Making a Christ Out of Our Faithfulness

On this blog before, I've mentioned quite a bit how important it is to distinguish between the law and the gospel.   This was a huge part of the Reformation, from Luther to Calvin to Ursinus to Olevian forward to Turretin and Poole and ahead to Bavinck and others.  What does it look like when you blend the law… Continue reading Making a Christ Out of Our Faithfulness

The Extreme (Barthian) Home Makeover

Still (as with a few days ago) reading Barth's commentary on Philippians (specifically 3.7-9), I've had my furniture tossed around.  I don't wholeheartedly yet accept this whole bit, but it is amazing.  And it makes those who say "justifying faith is obedient faith" look like school children fussing around on the playground.  "The best way… Continue reading The Extreme (Barthian) Home Makeover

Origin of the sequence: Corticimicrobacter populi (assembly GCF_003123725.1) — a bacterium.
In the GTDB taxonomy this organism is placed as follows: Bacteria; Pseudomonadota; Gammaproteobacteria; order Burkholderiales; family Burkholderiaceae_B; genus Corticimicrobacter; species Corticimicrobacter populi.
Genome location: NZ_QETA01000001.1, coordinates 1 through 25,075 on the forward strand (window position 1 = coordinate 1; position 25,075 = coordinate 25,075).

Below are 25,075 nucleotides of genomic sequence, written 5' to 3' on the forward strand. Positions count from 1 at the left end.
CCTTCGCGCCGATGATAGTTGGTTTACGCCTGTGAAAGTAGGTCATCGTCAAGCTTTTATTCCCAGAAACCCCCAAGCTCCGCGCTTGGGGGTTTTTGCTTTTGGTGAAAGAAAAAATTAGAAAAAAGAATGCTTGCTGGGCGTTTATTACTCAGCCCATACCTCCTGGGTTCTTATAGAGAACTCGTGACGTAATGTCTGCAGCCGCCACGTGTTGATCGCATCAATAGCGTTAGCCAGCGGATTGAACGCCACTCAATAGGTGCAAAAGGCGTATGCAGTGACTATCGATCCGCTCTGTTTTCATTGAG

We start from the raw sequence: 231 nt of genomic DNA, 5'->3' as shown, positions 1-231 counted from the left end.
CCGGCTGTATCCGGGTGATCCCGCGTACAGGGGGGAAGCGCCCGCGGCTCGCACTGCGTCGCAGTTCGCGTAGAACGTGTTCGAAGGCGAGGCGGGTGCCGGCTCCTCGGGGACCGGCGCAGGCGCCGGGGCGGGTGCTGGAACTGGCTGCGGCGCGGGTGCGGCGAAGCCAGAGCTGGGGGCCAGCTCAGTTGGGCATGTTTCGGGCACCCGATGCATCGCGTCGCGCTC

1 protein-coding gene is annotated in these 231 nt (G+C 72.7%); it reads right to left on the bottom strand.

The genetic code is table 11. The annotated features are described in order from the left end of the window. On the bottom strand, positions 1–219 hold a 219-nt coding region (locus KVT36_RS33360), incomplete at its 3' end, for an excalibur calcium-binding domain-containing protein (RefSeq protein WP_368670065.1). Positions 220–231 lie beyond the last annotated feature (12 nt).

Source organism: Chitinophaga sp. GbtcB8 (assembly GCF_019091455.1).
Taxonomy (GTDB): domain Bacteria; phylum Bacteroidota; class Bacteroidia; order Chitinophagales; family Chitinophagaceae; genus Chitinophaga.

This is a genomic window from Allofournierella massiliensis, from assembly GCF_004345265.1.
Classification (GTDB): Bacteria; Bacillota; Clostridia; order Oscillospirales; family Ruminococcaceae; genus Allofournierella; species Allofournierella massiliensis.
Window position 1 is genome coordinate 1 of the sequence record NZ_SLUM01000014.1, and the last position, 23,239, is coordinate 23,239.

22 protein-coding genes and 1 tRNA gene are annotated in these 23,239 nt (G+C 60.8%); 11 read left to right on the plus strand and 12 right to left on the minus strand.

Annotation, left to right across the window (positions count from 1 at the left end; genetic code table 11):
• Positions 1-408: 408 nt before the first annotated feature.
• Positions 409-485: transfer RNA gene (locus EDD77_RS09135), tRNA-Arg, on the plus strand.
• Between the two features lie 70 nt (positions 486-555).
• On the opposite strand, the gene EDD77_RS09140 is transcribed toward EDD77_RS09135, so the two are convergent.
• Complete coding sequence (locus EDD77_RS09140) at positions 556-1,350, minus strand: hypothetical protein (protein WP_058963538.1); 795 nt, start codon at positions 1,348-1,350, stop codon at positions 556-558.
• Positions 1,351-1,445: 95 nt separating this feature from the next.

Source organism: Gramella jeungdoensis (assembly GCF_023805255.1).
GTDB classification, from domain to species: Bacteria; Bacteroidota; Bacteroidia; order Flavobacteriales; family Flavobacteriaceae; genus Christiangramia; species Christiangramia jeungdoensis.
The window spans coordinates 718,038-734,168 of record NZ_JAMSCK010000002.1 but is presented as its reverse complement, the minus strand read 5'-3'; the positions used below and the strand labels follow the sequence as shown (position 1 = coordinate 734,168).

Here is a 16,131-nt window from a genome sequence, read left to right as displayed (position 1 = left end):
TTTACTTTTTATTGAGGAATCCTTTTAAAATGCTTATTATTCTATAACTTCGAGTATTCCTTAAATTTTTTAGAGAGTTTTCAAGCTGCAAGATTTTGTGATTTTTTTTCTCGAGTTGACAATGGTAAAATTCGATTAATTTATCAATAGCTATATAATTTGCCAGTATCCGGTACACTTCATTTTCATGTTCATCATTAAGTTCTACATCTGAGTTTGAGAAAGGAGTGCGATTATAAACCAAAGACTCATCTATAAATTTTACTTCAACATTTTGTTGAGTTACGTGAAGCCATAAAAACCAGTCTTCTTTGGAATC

Baptism Is Not Faith

One of the major ways in which the Federal Vision departs from the historic Reformed/Presbyterian confessions is in their view of baptism.  They view baptism as effective instrument which unites a person to Christ.  Here are a few FV quotes to show this significant departure. "By baptism one is joined to Christ's body, united to Him covenantally, and given all the blessings… Continue reading Baptism Is Not Faith

The Marrow of Modern Divinity (E. Fisher)

 This is an amazing book, simply profound and probably even "life changing" - and I don't use these words lightly.  Edward Fisher's Marrow of Modern Divinity (Scotland: Christian Focus, 2009) is shocking because it speaks of free grace.  The book will cut the reader up because it shows how all of us have that little Pharisee in us… Continue reading The Marrow of Modern Divinity (E. Fisher)

Unequivocally Equivocal or Unambiguously Ambiguous: The Federal Vision

Though I've read A Faith That is Never Alone ed. P. A. Sandlin (La Grange: Kerygma, 2007), I've not yet commented on it here,  so I'll take a post or two to do so.  The book was co-written by Federal Vision advocates of one degree or another; it was a response to Westminster Seminary California's book, Covenant,… Continue reading Unequivocally Equivocal or Unambiguously Ambiguous: The Federal Vision